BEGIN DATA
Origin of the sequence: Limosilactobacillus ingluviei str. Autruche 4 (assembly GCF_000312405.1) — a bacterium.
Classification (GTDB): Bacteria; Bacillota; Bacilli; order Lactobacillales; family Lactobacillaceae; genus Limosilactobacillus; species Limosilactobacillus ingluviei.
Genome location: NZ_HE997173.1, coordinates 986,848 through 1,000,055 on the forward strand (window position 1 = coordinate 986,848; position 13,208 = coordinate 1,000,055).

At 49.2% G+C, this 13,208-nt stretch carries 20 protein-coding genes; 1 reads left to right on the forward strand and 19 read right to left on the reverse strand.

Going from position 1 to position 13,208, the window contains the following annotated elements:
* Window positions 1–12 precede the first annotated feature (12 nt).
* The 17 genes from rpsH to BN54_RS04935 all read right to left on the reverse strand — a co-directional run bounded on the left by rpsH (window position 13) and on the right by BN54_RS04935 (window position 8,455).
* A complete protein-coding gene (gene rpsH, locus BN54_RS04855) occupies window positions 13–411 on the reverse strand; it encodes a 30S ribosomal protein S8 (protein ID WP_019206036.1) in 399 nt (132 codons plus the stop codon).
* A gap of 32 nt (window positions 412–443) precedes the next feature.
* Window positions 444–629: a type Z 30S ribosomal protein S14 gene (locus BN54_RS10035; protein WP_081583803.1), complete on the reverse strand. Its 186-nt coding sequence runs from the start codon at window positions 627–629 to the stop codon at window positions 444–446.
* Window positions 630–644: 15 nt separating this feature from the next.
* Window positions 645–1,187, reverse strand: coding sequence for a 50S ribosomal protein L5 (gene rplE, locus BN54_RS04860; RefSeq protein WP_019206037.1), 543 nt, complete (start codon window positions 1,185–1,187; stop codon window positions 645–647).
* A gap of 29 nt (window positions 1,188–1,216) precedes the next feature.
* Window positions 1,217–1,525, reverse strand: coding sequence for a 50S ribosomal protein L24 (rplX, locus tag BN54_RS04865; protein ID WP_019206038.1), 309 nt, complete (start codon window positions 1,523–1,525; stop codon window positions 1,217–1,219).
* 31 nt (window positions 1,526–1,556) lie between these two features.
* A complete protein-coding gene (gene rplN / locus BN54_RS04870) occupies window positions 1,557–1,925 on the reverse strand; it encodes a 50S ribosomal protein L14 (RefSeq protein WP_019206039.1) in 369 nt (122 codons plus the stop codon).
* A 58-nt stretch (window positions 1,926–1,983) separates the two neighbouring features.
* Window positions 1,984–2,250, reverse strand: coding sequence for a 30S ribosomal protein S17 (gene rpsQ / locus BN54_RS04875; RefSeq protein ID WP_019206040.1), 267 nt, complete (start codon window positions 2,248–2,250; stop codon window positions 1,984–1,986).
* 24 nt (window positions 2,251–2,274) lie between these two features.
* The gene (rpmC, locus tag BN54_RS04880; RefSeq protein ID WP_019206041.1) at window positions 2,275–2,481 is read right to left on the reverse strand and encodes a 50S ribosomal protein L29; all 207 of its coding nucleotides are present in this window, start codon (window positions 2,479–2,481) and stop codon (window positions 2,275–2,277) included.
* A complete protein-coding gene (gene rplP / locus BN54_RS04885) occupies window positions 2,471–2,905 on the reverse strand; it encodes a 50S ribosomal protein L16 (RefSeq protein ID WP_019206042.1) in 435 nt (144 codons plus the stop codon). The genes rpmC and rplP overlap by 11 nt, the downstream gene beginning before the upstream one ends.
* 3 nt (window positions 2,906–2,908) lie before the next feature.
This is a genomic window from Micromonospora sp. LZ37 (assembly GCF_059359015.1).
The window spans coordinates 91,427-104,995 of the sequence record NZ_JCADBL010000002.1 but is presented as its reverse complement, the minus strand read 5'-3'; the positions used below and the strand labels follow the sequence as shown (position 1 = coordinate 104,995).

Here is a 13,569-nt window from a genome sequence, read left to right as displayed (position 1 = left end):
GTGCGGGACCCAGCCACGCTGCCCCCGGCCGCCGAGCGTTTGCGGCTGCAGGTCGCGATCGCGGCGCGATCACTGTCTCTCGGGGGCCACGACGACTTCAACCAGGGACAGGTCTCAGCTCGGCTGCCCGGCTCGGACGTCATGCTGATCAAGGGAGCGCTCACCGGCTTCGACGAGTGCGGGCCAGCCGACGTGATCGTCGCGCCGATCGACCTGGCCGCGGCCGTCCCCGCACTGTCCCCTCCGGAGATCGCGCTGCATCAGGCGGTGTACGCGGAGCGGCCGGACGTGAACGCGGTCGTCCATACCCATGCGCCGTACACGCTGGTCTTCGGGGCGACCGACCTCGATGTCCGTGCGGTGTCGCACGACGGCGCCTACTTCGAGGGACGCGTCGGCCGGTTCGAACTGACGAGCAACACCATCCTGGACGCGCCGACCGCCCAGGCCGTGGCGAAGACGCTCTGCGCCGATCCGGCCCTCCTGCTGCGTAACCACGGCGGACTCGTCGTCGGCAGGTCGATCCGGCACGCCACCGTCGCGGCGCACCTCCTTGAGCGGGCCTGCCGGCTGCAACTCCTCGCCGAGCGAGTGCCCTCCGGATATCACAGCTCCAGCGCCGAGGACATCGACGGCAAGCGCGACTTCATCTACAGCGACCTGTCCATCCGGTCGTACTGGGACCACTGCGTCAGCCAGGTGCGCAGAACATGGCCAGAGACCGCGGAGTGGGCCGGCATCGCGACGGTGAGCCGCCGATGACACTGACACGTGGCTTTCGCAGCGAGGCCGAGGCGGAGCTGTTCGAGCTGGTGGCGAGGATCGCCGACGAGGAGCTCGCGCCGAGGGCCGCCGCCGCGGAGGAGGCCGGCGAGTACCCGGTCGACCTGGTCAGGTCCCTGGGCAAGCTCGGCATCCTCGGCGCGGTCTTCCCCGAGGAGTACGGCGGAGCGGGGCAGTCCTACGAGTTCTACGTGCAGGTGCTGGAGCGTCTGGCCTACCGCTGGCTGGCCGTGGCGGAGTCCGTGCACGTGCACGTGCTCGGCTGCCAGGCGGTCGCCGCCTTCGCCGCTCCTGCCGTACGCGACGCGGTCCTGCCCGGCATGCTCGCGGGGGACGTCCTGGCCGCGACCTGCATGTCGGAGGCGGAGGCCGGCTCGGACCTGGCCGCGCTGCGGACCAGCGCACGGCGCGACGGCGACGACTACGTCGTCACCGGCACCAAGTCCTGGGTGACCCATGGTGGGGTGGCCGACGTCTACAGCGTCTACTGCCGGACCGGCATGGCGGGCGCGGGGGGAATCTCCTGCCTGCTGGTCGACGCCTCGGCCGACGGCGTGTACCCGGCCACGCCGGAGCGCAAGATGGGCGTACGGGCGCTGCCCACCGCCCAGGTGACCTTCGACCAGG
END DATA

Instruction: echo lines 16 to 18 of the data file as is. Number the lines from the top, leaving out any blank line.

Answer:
* A complete protein-coding gene (gene rplN / locus BN54_RS04870) occupies window positions 1,557–1,925 on the reverse strand; it encodes a 50S ribosomal protein L14 (RefSeq protein WP_019206039.1) in 369 nt (122 codons plus the stop codon).
* A 58-nt stretch (window positions 1,926–1,983) separates the two neighbouring features.
* Window positions 1,984–2,250, reverse strand: coding sequence for a 30S ribosomal protein S17 (gene rpsQ / locus BN54_RS04875; RefSeq protein ID WP_019206040.1), 267 nt, complete (start codon window positions 2,248–2,250; stop codon window positions 1,984–1,986).